Avengers: No Road Home has been an epic 10 issue ride and it ends today. Unfortunately due to fans of the Avengers movies many are straight up ignoring anything tagged Avengers until they’ve seen the film. Even one of the co-writers on No Road Home is pleading with fans to ignore the spoiler avoidance:
Please don't mute the word "Avengers" here on Twitter until you've read Avengers: No Road Home #10 this week, gang. Please hold on until Wednesday… 😀 pic.twitter.com/NaqjjJL4E1
— Jim Zub (@JimZub) April 16, 2019
So what’s it about?
Read the preview.
Why does this matter?
This tenth issue wraps things up in a glorious way not only closing out the story but celebrating Marvel Comics with some epic art and nods to the greatest comic book publisher on Earth.
Fine, you have my attention. What’s good about it?
Real talk, Sean Izaakse is the real deal and then some; from the opening that honors the art of comic book storytelling with panels coming into focus, sketches of the character, and then making him come to life in color, to some vivid eye-catching moments of Vision talking to the villain at hand, this book is filled with excellent collages of heroes filling the page, looking dynamic as hell, and bringing it to Nyx. There’s a double page splash of action, nods to the past, and incredible art. Bravo Izaakse. Color artist Marcio Menyz with Erick Arciniega do well to capture the bright colors of the superheroes on the pages and add nice depth where needed. Vision’s face comes to mind as an extra dynamic due to the colors.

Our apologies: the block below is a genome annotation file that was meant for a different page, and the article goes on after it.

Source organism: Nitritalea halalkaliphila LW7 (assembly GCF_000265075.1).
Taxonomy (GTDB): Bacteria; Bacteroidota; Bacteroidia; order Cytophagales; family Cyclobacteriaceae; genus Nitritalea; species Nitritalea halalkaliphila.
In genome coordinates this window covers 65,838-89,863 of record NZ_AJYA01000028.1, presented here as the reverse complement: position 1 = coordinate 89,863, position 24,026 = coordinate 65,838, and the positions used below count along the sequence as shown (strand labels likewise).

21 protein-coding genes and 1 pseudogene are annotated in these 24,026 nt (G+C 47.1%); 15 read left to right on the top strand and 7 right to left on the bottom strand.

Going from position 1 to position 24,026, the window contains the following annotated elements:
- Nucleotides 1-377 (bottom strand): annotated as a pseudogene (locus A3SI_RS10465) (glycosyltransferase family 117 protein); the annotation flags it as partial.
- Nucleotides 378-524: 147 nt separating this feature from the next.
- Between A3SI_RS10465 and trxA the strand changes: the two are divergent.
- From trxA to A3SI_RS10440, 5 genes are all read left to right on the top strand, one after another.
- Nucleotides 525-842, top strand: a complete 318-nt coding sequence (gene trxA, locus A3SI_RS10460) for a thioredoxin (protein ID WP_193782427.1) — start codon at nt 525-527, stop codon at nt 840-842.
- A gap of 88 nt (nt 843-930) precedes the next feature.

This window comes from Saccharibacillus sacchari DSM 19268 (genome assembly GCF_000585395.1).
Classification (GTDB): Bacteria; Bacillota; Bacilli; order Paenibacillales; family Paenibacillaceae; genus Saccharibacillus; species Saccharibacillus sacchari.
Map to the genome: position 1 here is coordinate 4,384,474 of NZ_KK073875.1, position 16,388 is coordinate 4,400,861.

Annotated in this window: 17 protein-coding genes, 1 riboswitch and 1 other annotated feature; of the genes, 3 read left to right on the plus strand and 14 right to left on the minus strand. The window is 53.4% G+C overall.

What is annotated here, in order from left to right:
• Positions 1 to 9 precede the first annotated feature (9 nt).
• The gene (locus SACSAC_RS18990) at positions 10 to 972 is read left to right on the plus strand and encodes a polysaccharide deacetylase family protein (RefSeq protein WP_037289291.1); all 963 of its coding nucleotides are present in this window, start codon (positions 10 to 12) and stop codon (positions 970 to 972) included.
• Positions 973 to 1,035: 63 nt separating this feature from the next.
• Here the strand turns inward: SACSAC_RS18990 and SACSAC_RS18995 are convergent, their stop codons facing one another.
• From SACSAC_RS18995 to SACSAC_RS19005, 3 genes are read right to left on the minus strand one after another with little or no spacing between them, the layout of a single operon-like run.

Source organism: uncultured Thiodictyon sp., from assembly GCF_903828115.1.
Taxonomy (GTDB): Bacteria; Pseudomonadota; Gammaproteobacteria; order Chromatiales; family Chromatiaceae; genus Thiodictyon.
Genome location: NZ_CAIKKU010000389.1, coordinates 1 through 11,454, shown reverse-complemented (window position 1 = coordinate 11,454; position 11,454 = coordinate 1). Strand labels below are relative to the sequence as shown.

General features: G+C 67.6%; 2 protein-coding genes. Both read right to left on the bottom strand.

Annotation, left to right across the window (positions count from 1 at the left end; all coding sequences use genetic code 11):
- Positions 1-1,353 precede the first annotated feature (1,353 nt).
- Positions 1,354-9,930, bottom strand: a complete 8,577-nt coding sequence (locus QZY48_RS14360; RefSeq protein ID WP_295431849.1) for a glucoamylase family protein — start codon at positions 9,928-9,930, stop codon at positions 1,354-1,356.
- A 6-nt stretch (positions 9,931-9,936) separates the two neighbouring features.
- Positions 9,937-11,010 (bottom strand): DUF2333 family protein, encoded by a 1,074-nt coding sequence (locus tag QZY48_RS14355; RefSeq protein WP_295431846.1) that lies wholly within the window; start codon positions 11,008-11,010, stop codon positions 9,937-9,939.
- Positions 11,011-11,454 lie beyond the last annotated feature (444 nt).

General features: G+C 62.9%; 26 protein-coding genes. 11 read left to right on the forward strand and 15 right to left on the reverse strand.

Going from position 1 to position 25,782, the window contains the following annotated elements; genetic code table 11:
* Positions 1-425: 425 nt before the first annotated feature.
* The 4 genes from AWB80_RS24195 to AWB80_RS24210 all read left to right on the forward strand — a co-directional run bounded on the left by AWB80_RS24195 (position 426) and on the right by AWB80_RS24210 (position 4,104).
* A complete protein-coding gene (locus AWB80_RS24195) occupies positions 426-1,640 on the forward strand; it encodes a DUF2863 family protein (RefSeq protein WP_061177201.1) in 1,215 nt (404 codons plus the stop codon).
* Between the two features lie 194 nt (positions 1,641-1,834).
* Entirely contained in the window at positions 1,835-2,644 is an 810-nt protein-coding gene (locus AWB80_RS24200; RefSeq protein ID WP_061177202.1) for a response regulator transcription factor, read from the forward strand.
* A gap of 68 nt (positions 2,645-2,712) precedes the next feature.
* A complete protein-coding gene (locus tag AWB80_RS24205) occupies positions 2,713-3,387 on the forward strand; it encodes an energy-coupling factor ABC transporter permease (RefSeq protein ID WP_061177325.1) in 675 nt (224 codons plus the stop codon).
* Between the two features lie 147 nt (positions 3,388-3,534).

This issue is incredibly thought-provoking, especially for a longtime comic book reader. Vision is going up against Nyx in a fight for reality and he does so with words and a clear sense of, ahem, vision. The basis of the story is about creativity coming from positivity, light, and ideas. Vision is basically facing off against a villain made of darkness and he combats her in the best of ways: positivity. Al Ewing, Jim Zub, and Mark Waid should be commended for making this book simple in its messaging, but complex at the same time.
It’s also quite beautiful that Vision, of all the Avengers in this story, shows a great understanding of life. His words are true and well written.
This issue also comes with a nice epilogue of sorts following each of the heroes of this narrative. We get reflections, ideas on where they go from here, and buds to new stories for another time. Entertaining stuff.
It can’t be perfect, can it?
This is a fabulous finish, but of course, it still requires you to read the 9 issues before it. As it stands it can be read alone, but the plotting feels like the end and epilogue (as it probably should be) rather than a satisfying story in its own right.
Is it good?
Beautifully written and well timed for Marvel’s 80th anniversary this is one of the best finishes to a Marvel event in some time. It feels perfect especially as it features a hero winning with ideas and positivity.